The Turkish Grand Prix already finished yesterday.Lewis Hamilton led home team-mate Jenson Button for a McLaren 1-2, capitalising on a collision between the Red Bulls of Mark Webber and Sebastian Vettel as the pair appeared on course for another dominant victory.So today we will post and give some information about the updates on some F1 cars.You can view again our previous post about the Technical update by click the link below.
F1 CAR TECHNICAL UPDATES > AS PER END OF MAY 2010.
Revised F-Duct Control (a)
Revised F-Duct control (b)
FERRARI F10 – REVISED F-DUCT CONTROL > 29 MAY 2010.
Ferrari have revised the layout of their F-duct system for Turkey, in particular the mechanism by which the driver controls it. In Barcelona the driver was closing the hole using the back of his left hand, a manoeuvre that was not very comfortable for Alonso, and even less so for Massa, who has his steering wheel positioned further forward and hence actually had to take his hand off the wheel. In Istanbul, the hole is now closed with the driver’s left leg, very similar to the McLaren’s.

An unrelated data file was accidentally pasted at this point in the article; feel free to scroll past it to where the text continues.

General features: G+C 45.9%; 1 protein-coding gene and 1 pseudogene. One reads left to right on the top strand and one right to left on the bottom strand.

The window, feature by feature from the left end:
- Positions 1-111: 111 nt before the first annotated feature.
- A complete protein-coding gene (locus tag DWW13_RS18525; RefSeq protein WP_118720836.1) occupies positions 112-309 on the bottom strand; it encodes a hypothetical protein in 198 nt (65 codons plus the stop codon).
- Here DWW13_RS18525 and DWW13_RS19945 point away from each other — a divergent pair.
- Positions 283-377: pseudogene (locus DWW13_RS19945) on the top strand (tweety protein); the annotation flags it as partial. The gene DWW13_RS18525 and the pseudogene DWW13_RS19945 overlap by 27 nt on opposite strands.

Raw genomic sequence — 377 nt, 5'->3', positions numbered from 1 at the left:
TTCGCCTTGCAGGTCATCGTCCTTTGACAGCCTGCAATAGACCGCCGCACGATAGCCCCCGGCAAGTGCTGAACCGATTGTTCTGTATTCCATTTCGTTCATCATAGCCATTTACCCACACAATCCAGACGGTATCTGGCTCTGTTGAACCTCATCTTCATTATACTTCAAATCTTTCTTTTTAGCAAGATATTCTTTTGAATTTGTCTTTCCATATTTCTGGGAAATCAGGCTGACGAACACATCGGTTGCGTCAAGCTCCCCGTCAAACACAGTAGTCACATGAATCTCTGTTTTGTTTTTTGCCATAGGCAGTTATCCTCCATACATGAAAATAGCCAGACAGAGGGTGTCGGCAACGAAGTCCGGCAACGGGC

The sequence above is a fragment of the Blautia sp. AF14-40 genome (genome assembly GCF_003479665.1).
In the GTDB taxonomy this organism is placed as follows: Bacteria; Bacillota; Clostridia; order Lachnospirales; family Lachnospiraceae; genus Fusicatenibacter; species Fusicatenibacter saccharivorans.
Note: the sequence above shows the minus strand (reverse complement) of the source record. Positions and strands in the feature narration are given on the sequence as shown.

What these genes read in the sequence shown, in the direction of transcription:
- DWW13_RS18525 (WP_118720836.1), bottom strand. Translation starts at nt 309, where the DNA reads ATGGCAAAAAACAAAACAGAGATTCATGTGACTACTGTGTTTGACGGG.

RED BULL RB6 – F-DUCT SYSTEM > 30 MAY 2010.
Red Bull have introduced their version of the F-Duct system at Istanbul Park. It’s a very similar concept to those on the McLaren and Ferrari, with the air blowing on to the rear wing via two big pipes inside the engine cover (red arrows). Like the first version of Ferrari’s system, the duct is controlled by the driver’s left hand. The team tested it during Friday in Turkey, but it was removed from both cars for qualifying and the race because it was not consistent enough and it was difficult to operate. It will be back on the cars in Canada.
MERCEDES GP PETRONAS W01 – UPDATED F-DUCT SYSTEM > 30 MAY 2010.
Mercedes GP’s F-Duct system, which was introduced in China, has received an upgrade in Turkey. It can now be activated by the driver’s foot thanks to a bigger duct on the side of the chassis (blue arrow). This was previously much smaller and used to cool the drivers. The system of pipes used to direct the air to the rear wing is very complicated and they are all concealed by the engine cover, eventually reaching the wing’s main profile through the side endplates.